Step 3: Enhance your reading because...
1) ...it's revealing and fascinating. Did you know that when J. M. Barrie was six, his thirteen year old brother died, which, as you can imagine, changed him and his family forever. I can't say for sure that the character Peter Pan is directly related to that event, but, well...he is. Knowing about the author and the context of a story can make a world of difference when you read a book, even if only to give you more things to guess and wonder about.
2) ...it's invigorating. Sherlock doesn't just sleuth for the money. Discovery is a natural high. Ever read Robert Frost's "The Road Not Taken"? Any idea what it's actually saying? Sure about that? Read a scholarly analysis and see what you think. Or if poetry's not your thing, take a well-written fantasy novel and look up what some of the names and titles mean. If you only ever read what's on the page and never research deeper into a story or its beginnings, you'll have seen the tree but missed the massive network of roots beneath.
3) ...there's more to life than what you're being told. In school we're given general bits of information that are easy to swallow and memorize for a test. After school, most of us get our information from whatever's trending on television, the internet, and the news. It's too much trouble to teach ourselves about things that aren't critical to eating, sleeping, and making money. But think about the vastness of the universe. I know that sounds tree-huggerish, but I'm serious. Think about it. Begin to remember how to like learning. It's possible we've only got one chance at life. Let's not waste it being told what to know.
Step 3.5: Be aware of the roadblocks
1) Overwhelmedness. If you google "A Christmas Carol", you'll get almost 14 million results. If you add "Christmas ghost stories" to your search, you've cut it down to about 600,000 results. That's progress. But it's full of false, misleading, ill-informed, or just plain weird and possibly erotic information. There's a better way. Get access to online peer reviewed journals, articles, books, ebooks, and reference materials through your school or local library. That way you start off with solid, reliable information that you can filter without all the other stuff on the internet crowding your search.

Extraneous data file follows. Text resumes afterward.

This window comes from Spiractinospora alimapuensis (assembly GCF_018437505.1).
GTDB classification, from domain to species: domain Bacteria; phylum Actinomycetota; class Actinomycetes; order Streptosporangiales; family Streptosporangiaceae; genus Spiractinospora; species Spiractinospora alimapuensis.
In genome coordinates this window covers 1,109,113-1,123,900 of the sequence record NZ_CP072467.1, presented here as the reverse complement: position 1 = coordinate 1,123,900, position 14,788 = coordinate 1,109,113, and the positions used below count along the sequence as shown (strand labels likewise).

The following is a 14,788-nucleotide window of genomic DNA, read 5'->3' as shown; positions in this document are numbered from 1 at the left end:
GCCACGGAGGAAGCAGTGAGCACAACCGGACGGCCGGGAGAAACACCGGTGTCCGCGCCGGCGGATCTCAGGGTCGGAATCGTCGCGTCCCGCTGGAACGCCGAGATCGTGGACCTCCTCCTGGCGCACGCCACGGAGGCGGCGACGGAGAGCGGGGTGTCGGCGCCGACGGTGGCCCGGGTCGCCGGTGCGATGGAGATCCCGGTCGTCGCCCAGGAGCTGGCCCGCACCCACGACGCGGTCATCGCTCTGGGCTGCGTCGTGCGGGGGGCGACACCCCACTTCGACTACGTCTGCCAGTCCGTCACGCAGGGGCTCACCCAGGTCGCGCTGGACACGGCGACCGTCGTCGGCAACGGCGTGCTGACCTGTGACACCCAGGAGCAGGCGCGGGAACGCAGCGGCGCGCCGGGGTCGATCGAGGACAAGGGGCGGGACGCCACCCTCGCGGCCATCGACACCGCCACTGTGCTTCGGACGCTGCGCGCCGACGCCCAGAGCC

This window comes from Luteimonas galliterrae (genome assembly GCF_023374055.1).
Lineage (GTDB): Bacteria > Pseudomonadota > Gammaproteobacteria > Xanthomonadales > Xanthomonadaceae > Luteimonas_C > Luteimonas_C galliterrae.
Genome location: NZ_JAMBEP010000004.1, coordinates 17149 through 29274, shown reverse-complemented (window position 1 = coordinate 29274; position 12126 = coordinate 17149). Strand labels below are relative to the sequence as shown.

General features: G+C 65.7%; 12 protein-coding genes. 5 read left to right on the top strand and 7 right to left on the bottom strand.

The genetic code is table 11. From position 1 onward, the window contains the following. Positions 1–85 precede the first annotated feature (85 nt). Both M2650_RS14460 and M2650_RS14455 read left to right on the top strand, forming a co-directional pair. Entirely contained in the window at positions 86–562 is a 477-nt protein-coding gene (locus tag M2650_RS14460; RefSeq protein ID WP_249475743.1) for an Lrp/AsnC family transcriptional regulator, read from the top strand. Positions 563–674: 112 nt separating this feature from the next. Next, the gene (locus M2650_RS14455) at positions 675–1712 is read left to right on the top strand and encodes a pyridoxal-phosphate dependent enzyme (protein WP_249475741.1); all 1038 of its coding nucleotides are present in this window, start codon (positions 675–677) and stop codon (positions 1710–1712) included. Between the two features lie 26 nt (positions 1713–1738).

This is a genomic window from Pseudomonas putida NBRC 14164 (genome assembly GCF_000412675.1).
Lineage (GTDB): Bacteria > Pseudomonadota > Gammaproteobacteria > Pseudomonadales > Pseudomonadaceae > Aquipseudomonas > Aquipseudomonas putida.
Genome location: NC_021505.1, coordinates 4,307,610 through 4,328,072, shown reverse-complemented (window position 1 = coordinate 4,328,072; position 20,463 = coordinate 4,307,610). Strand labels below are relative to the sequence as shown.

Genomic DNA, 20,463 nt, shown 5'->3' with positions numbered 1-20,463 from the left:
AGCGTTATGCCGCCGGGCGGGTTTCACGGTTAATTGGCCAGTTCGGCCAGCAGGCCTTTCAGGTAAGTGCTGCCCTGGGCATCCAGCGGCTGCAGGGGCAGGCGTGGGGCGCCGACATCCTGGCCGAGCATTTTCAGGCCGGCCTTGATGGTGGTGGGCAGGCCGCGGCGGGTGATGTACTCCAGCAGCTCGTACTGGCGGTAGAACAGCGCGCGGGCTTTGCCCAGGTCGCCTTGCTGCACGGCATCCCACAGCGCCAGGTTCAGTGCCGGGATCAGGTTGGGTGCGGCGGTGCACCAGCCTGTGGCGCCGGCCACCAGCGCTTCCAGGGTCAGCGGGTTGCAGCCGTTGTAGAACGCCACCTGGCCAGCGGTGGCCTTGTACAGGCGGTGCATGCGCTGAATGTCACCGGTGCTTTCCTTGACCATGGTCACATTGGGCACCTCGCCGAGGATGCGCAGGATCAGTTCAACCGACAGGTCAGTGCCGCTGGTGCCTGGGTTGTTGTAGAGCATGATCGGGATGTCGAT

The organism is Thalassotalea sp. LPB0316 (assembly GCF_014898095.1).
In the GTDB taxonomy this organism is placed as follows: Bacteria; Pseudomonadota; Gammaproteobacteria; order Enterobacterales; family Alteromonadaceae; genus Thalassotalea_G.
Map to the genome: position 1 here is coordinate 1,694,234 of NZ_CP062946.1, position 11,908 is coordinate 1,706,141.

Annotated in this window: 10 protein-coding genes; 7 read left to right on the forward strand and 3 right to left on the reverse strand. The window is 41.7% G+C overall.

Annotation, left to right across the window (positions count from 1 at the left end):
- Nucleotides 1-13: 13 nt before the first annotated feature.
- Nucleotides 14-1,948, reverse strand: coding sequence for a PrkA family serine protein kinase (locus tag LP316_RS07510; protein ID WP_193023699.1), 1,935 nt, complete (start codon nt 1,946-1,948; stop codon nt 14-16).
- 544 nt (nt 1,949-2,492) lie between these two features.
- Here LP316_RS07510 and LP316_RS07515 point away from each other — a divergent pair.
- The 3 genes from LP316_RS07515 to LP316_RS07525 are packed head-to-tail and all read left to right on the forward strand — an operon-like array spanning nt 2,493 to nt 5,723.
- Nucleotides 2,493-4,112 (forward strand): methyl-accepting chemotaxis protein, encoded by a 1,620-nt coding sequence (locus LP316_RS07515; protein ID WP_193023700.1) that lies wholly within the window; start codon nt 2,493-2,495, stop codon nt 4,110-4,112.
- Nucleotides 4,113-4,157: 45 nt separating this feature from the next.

2) Boredom. Spending lots of time weeding through articles can be unappealing. If you're more sociable, find a librarian or a specialist in your particular area of interest. For example, if you (rightly) think Martin Luther King, Jr. was a genius at rhetoric and wanna learn more about him, take a trip to the MLK, Jr. National Historic Site, then go to the Auburn Avenue Research Library on African American Culture and History. If you're fascinated by Much Ado About Nothing, get dressed, go to a play, talk to the cast, talk to the director--hell, volunteer to paint the set for the next show. Intrigued by a book on sailing? Take sailing lessons. In short: get out the house.
3) Laziness. If you won't travel, don't have any interest in talking to humans, and can't be bothered with scholarly stuff, it's easy to do nothing. Hark! There's still google, even though I warned about it earlier. The key is to find reputable sites by reputable groups or organizations, like here or here or here, or if you're feeling really energetic, troll the youtube education archives for classes from Oxford to MIT to Yale on every subject you can think of without paying a bit of tuition or having to study for the test.
There's surely more to say and there are more examples to give, but it's time for you to go searching on your own and it's time for me to go to bed so I can wake up for a nice big Easter lunch. If you made it through the series, please accept this very sincere virtual hug. Happy Sunday. Happy Easter. Happy whatever tomorrow is to you.